- Storage: Information is saved, and is accessible
- Analysis: Analysts access the data
- Planner: Planners use analysts' results to plan
- Decision maker: Approves, adjusts, or makes plans
3. Used by Warfigher


Someone makes an estimate of the number of American civilians to bet targeted; and that estimate forms the basis for budget justifications for facilities, technology purchases, and infrastructure support to deploy, support, and maintain satellites and ground stations used for interception, analysis, and planning.

Without that estimate, nobody would (Credibly) justify spending money. Those funds would go to a different program, but doesn't happen. There are solid, defendable requirements based on estimates of the most likely number of civilians to be targeted in a given budget cycle.

Everything is reviewed. There are estimates for distances, time, capacity, storage, targeting levels, surges, and emergency capacity.  These factors are documented and known to Congressional staffs.

The issue is putting the information together.


The US government after 9-11 was caught with a problem: What do we do to find who did this; how do we protect the country; and what are we going to say to the public if this happens again?

FISA was crafted to provide the President with a specific time-limit to conduct surveillance; then, after that time passed, seek legal authority to continue the monitoring.

After 9-11, the DOJ OLC and President agreed with Congress to conduct surveillance of American citizens. Without required warrants. Beyond what FISA authorized. Without Court review. As. Required. By. Law.

Personnel in the intelligence and law enforcement community were concerned: The interception "program" was not lawfully within the FISA-authorized lanes.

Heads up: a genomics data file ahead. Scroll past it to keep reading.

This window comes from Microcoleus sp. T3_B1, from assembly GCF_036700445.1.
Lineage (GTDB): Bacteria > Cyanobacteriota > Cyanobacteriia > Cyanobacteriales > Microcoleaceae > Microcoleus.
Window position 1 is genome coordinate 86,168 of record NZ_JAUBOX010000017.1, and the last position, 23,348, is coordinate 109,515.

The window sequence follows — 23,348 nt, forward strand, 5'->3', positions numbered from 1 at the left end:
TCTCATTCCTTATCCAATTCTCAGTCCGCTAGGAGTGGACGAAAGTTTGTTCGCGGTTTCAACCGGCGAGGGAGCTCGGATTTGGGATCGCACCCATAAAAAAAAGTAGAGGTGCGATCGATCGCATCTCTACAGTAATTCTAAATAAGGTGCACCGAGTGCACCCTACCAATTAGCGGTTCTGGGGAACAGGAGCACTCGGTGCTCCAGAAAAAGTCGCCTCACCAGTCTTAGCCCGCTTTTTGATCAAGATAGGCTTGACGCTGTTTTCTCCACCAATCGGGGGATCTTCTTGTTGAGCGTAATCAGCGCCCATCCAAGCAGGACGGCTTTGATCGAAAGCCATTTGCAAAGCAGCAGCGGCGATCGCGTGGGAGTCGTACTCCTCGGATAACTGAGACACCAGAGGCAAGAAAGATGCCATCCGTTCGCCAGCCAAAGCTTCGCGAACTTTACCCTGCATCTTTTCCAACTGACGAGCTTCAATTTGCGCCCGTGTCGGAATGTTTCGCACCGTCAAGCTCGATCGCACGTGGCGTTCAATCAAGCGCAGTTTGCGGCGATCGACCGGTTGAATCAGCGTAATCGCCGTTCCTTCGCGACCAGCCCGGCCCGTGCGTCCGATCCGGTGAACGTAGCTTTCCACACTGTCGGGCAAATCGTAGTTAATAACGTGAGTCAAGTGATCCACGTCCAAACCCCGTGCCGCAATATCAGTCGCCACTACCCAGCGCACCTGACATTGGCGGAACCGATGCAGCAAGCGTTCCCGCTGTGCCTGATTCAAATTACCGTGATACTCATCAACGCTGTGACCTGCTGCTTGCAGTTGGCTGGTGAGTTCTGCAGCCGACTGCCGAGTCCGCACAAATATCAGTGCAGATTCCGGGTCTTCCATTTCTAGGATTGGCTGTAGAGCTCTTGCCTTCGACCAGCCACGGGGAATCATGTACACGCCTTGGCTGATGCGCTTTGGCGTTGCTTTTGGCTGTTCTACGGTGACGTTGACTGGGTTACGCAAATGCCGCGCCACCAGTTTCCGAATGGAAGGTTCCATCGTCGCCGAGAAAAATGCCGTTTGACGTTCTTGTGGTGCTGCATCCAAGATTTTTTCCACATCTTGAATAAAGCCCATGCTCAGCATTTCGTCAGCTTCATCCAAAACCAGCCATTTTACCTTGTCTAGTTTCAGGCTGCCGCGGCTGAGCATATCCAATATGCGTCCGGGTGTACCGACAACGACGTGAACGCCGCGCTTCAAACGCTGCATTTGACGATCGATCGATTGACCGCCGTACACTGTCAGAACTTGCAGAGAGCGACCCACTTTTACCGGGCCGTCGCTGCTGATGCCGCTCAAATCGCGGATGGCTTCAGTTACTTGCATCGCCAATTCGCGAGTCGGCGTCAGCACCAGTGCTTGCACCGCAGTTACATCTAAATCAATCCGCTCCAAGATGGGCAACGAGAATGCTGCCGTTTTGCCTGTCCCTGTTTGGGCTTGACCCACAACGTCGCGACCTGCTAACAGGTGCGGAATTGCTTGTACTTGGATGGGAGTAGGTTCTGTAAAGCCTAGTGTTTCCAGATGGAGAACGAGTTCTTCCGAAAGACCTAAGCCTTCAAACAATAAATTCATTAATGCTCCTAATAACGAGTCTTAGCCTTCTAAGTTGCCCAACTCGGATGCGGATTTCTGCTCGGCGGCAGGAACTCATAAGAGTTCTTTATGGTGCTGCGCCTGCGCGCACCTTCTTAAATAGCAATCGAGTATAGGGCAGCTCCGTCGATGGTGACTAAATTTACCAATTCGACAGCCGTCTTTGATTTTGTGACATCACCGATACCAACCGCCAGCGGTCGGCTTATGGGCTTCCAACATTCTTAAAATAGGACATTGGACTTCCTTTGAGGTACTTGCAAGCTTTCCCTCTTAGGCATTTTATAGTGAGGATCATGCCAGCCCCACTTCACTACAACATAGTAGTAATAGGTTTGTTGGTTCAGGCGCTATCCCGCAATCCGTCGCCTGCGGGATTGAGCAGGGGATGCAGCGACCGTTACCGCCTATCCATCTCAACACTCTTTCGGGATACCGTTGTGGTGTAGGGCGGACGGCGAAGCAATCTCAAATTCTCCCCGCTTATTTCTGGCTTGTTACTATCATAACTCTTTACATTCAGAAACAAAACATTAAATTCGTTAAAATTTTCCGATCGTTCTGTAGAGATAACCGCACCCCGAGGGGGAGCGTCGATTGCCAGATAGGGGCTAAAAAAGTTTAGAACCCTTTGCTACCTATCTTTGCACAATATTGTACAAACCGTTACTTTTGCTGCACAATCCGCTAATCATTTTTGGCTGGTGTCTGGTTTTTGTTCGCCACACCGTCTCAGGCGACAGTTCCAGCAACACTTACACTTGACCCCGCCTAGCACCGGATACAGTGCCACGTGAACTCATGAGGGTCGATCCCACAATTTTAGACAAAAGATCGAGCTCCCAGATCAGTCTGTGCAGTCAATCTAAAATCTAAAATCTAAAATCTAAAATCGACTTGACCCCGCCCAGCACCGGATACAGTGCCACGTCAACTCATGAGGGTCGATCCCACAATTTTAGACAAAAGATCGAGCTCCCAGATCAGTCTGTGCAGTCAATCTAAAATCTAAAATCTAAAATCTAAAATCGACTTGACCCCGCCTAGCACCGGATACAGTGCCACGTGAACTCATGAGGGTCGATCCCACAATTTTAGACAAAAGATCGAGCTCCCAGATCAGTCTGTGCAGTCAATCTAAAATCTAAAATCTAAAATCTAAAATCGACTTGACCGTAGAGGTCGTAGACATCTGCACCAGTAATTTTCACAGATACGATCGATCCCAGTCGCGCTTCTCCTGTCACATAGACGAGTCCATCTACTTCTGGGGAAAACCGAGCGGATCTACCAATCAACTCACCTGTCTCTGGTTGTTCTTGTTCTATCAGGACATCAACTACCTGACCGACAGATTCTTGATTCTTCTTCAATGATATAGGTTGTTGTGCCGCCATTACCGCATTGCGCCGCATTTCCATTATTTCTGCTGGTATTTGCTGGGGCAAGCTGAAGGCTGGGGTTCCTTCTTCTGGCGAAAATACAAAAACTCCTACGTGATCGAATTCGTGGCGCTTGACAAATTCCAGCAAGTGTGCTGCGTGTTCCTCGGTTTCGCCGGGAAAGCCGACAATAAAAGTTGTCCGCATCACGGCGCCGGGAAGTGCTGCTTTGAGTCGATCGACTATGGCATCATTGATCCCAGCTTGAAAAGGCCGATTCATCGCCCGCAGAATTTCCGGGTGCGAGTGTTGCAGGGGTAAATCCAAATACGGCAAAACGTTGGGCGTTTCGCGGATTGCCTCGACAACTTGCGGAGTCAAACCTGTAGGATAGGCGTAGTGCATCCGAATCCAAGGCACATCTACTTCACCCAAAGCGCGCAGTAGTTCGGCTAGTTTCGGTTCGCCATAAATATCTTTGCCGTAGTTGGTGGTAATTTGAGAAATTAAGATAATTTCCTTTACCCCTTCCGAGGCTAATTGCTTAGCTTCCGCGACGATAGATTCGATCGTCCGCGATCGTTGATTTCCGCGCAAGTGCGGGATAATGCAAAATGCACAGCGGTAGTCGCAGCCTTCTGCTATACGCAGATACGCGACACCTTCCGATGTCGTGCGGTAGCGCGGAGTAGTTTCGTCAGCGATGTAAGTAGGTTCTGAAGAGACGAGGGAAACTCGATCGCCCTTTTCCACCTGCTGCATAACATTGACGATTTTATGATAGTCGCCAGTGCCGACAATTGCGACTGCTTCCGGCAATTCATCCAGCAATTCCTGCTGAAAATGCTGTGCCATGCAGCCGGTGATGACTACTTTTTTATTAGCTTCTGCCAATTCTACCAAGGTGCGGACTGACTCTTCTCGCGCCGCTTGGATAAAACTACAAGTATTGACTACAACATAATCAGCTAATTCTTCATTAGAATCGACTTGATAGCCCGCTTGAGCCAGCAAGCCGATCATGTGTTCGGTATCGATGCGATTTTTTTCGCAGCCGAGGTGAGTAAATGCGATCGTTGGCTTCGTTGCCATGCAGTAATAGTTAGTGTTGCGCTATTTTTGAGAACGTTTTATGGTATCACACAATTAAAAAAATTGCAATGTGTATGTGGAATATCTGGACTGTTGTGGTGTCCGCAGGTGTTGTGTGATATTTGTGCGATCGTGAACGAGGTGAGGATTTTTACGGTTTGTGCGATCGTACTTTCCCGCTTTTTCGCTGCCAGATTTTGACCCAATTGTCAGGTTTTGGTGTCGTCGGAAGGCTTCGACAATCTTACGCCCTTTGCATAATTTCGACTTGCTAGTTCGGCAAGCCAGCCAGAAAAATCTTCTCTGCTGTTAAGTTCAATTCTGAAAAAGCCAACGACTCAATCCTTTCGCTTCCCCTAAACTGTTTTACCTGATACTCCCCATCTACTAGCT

The existing program documentation includes cost estimates, budgets, and assumptions for planning and testing related to the required capacity to store this additional information. These changes were above the planned baseline.

It is not difficult to estimate how many American civilians were targeted. By contrast, if we are to believe that there is a "difficult" time estimating this number, then we are to (foolishly) believe that the planning assumptions the government used to pass and approve budgets was based on some mystical experience, disconnected from plans or reality.

That defies reason.

Rather, one reason NSA wants to keep most of its information beyond the reach of FOIA is that it doesn't want to spend time disclosing its acquisition plans, information capacities, and targeting assumptions.

But the public isn't asking for disclosures about technology used to defend us. We're asking about the baseline data used to make plans about acquiring technology used to target American civilians: If you won't hold yourselves accountable to FISA as it was written, could you share with us how many American civilians you did target?

The US government doesn't want to give an answer because that answer is connected with many people who knew the planning assumptions used to budget for information collection, storage, processing, analysis, and use.

Every budget decision connected with the NSA's domestic surveillance activity was connected with informed decisions related to national defense, storage capacity, information processing capabilites, and national objectives to provide data and analysis within specified time periods.

However, these decisions were not (obviously) done within the FISA lanes. They were done in "another" manner.